All of our information of our team has been completely wiped. We have put in parameters for their I.P.s, for other computers, and they want to work.

And when the Taliban were coming into Kabul, we were all crying. And we were wondering, should we shut everything down right at this point, when

people really could -- need this information.

And all of them made a collective decision that, no, we're going to keep doing our work. And even this brain drain, my team are much more talented

than I am in so many ways, and they are unable to leave, because those who are able to leave have those connections with the U.S. government or a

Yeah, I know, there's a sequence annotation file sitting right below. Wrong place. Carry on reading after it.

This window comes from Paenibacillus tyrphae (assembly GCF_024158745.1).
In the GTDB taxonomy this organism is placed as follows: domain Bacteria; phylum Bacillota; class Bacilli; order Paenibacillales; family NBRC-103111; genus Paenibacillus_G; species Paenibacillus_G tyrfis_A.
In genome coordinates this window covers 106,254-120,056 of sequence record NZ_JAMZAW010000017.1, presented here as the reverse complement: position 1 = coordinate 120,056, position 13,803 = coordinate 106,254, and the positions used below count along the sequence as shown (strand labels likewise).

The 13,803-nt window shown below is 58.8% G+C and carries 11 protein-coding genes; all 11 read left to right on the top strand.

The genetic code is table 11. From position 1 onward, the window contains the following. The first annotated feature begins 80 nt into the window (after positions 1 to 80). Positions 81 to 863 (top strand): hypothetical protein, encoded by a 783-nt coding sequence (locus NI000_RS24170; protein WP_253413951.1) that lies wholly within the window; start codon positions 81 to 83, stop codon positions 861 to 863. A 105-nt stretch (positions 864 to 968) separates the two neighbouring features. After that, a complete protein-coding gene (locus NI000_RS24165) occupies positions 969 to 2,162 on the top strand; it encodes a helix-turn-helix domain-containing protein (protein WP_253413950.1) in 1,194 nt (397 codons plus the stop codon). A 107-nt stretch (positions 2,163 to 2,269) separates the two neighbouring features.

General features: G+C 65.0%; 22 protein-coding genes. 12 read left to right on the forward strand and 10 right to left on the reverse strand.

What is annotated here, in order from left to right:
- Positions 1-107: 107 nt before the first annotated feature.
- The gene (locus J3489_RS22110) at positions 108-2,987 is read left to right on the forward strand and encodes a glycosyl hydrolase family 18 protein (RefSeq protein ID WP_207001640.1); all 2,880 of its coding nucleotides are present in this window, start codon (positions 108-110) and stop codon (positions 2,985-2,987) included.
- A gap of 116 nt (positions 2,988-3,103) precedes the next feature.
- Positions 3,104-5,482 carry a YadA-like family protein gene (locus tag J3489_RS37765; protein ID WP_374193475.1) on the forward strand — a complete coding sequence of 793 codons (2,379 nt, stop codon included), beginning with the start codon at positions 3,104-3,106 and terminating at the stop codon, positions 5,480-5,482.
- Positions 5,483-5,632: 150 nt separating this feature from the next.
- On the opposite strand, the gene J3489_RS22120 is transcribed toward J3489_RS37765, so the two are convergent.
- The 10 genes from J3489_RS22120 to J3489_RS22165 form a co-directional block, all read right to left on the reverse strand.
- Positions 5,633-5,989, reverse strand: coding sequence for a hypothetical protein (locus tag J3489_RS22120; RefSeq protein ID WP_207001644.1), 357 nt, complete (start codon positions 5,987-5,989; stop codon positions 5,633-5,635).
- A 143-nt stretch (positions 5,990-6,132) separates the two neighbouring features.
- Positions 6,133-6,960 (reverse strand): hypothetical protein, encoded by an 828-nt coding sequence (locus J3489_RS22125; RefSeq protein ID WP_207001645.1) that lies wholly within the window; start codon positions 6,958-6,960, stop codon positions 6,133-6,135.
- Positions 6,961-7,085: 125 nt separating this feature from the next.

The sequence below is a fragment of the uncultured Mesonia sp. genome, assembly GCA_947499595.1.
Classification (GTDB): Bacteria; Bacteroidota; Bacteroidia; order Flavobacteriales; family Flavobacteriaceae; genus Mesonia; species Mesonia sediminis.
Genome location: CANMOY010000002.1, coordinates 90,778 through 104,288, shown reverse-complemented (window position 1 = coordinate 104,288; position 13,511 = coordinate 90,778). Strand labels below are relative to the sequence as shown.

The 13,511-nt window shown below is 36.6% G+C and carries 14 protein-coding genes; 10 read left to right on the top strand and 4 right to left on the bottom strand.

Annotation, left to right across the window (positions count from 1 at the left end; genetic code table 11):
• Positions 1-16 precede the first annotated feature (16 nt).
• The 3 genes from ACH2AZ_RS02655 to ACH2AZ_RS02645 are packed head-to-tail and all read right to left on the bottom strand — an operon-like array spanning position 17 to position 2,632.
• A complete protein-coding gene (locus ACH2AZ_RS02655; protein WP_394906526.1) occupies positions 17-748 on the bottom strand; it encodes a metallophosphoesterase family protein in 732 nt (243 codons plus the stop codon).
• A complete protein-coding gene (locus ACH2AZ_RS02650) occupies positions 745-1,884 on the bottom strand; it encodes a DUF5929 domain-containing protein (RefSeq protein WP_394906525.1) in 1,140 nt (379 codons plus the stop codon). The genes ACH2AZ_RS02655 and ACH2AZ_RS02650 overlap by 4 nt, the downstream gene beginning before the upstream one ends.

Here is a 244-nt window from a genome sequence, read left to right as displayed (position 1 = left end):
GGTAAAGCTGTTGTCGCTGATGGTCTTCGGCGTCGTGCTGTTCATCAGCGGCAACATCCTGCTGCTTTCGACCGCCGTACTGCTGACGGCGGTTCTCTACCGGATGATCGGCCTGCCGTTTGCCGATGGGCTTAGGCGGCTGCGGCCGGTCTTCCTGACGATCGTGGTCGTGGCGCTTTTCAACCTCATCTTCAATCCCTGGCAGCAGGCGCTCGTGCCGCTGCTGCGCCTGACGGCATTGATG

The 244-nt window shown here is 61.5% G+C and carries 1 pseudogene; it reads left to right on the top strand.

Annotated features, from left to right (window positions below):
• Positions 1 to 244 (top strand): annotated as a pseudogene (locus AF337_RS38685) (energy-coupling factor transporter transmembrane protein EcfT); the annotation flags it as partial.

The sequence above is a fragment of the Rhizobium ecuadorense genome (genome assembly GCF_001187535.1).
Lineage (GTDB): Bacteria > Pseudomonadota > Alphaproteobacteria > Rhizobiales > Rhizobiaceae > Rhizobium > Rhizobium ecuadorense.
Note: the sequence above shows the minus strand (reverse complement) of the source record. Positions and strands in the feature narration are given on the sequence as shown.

foreign government, who have been working on a project.

But there are so many best and brightest of Afghanistan who will not -- will never be able to leave, because it is literally a lottery at this

point. Whoever gets in, they have done everything they can to get the connections to do what they can, who stand -- who stood there in line at

the airport for 10 hours, 20 hours, days.

And there are so many youths, more than anyone, that are stuck there and will be stuck there because of this very unrealistic timeline. And I urge

all those to rethink this, because Afghanistan's best and brightest will be stuck there. And we do have a collective responsibility to see to their

response, to their safety.

GOLODRYGA: Sami, let me ask you about that, because there seems to be a debate and confusion over what even President Biden has justified as his